Target Markets – Strengthen Existing or Develop New?

A national brand doesn’t necessarily mean they are strong in every state, be it FMCG product or a service business. While planning an advertising campaign, should a brand have only their current & stronger markets in the media mix or should it consider their weaker/newer markets too?

What to choose

Image courtesy: SkyNoir 

View:  The markets are getting cluttered by the day, newer communication mediums emerge faster than a brand can keep up, and changing cultural behaviors makes it mandatory not just to get the audience’s attention, but the need to engage with them at a near personal level.  For service brands, social media has created more problems than it can solve.

Given this dynamic scenario, talking to the right audience at the right time is the only way to achieve significant growth, this can be possible only if the targeting is precise, the insights from the markets are interpreted right and tailored communications are propagated. A brand trying to talk to everyone everywhere will impress none.

So, it is prudent to stronghold the existing markets than going on a wild goose chase across the country.

Counter View: Costs of media are ever increasing, every marketer aims to get maximum bang for the buck, and CMOs having to justify ROMI is a fair argument, to enable this, media planning agencies dig every available data to reduce spill over, minimize duplication, and increase efficiency of the ad spends. Campaign optimizations are meant to be filtering which audience you want to reach, but in the process, it limits the reach across geographical territories.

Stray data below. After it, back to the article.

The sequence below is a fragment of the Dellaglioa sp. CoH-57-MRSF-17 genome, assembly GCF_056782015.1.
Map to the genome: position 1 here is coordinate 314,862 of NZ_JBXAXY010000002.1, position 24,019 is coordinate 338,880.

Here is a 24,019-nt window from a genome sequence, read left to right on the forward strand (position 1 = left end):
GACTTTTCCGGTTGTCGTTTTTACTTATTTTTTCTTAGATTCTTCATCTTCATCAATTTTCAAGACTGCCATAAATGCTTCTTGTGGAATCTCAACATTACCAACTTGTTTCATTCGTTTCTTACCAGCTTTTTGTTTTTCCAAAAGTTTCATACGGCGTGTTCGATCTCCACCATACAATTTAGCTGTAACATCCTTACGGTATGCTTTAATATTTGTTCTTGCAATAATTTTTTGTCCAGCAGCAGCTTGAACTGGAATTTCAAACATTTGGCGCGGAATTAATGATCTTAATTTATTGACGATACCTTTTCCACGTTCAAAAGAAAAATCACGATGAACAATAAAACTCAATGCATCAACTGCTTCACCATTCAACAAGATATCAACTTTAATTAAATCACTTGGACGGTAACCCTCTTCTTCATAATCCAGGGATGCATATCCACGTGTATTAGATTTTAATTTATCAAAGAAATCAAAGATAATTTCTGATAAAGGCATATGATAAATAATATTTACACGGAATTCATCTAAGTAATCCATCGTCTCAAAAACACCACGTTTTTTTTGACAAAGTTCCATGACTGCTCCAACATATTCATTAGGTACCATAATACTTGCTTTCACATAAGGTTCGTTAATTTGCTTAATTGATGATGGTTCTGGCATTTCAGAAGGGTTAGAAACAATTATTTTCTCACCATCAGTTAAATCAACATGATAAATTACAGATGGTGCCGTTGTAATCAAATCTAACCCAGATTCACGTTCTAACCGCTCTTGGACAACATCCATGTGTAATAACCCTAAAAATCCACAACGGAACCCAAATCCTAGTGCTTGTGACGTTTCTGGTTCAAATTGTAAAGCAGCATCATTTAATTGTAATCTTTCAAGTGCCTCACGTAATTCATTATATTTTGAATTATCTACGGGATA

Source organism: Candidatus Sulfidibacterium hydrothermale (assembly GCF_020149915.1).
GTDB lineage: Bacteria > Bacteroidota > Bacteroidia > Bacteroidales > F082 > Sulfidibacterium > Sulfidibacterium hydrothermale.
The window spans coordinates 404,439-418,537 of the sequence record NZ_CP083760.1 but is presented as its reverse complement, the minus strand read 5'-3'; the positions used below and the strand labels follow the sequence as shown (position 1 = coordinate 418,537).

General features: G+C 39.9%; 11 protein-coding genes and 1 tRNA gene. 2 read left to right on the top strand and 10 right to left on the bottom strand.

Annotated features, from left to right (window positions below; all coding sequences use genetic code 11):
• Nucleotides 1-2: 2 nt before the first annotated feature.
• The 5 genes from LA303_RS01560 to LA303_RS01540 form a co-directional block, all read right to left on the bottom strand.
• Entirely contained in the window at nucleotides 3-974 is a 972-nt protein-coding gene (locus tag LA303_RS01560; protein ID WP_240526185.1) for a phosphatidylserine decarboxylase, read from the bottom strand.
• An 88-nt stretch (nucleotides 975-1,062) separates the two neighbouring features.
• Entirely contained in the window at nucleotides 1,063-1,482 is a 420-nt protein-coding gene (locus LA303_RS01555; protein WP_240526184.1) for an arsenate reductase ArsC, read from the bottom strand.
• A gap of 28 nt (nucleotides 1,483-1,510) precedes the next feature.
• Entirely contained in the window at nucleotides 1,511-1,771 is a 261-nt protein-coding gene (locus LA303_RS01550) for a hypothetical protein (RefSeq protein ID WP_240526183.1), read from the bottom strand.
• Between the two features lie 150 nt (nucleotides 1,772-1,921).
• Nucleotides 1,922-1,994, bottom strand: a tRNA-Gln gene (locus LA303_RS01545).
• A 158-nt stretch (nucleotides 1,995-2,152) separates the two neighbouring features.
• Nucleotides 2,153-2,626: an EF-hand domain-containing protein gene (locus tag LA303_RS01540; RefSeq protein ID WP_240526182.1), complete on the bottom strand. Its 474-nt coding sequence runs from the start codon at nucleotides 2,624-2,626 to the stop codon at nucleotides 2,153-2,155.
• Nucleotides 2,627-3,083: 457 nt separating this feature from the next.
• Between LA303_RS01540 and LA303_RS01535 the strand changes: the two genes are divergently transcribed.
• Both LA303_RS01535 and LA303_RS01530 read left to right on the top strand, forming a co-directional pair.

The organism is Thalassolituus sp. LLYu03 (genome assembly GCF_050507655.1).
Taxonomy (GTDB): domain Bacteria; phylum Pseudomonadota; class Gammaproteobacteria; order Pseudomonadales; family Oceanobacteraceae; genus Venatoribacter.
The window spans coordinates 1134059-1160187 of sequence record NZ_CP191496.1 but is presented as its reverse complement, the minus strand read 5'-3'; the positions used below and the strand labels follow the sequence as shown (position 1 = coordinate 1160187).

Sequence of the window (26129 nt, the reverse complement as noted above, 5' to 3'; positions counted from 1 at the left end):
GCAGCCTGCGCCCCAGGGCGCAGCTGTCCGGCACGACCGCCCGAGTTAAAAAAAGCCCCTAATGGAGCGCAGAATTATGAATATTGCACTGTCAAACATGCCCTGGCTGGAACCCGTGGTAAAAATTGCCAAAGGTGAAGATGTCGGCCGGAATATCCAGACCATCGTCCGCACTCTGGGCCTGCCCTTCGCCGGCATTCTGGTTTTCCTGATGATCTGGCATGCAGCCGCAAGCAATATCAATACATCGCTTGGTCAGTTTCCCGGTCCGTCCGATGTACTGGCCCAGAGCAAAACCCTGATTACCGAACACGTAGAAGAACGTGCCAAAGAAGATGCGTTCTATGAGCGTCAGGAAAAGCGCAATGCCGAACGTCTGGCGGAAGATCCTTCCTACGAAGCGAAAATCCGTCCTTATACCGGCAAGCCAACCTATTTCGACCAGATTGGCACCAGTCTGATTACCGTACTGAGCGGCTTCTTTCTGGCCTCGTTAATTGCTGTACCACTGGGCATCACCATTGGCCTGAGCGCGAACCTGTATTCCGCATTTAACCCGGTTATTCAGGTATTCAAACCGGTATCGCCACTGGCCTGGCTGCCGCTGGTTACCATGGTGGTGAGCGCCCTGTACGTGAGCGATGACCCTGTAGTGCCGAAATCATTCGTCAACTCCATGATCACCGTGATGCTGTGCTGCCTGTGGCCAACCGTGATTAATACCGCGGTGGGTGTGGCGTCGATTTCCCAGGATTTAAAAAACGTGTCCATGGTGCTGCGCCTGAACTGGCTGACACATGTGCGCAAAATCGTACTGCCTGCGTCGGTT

Doesn’t this put brands in a vicious circle? A brand manager sticks to running campaigns only in their already stronger markets. While they are busy reinforcing their presence in existing markets, new market penetration becomes more inclined slope to reach.

A national brand having strong holds only across a few regions has to buck up and come out of comfort zone. Consider Boost, they have a very strong market in south, Boost aims to talk to Indian mothers, but do you think a mother in Mizoram is any different from a mother in Tamil Nadu?

Conclusion: Marketing can’t start at CMOs desk end at an agency; it is too big a function to just be handled by a single department, to worsen this, sales works in isolation, and similar to territorial predators, marketing is seen as a suave communication function working from the corporate office, while sales is seen as a department pushing inventories and handling fulfillment in the field.

New market developments can be achieved only by striking the right balance across functions (production, sales, logistics, etc.,) but of course, it starts at marketing, which in its purest form should create and meet demands.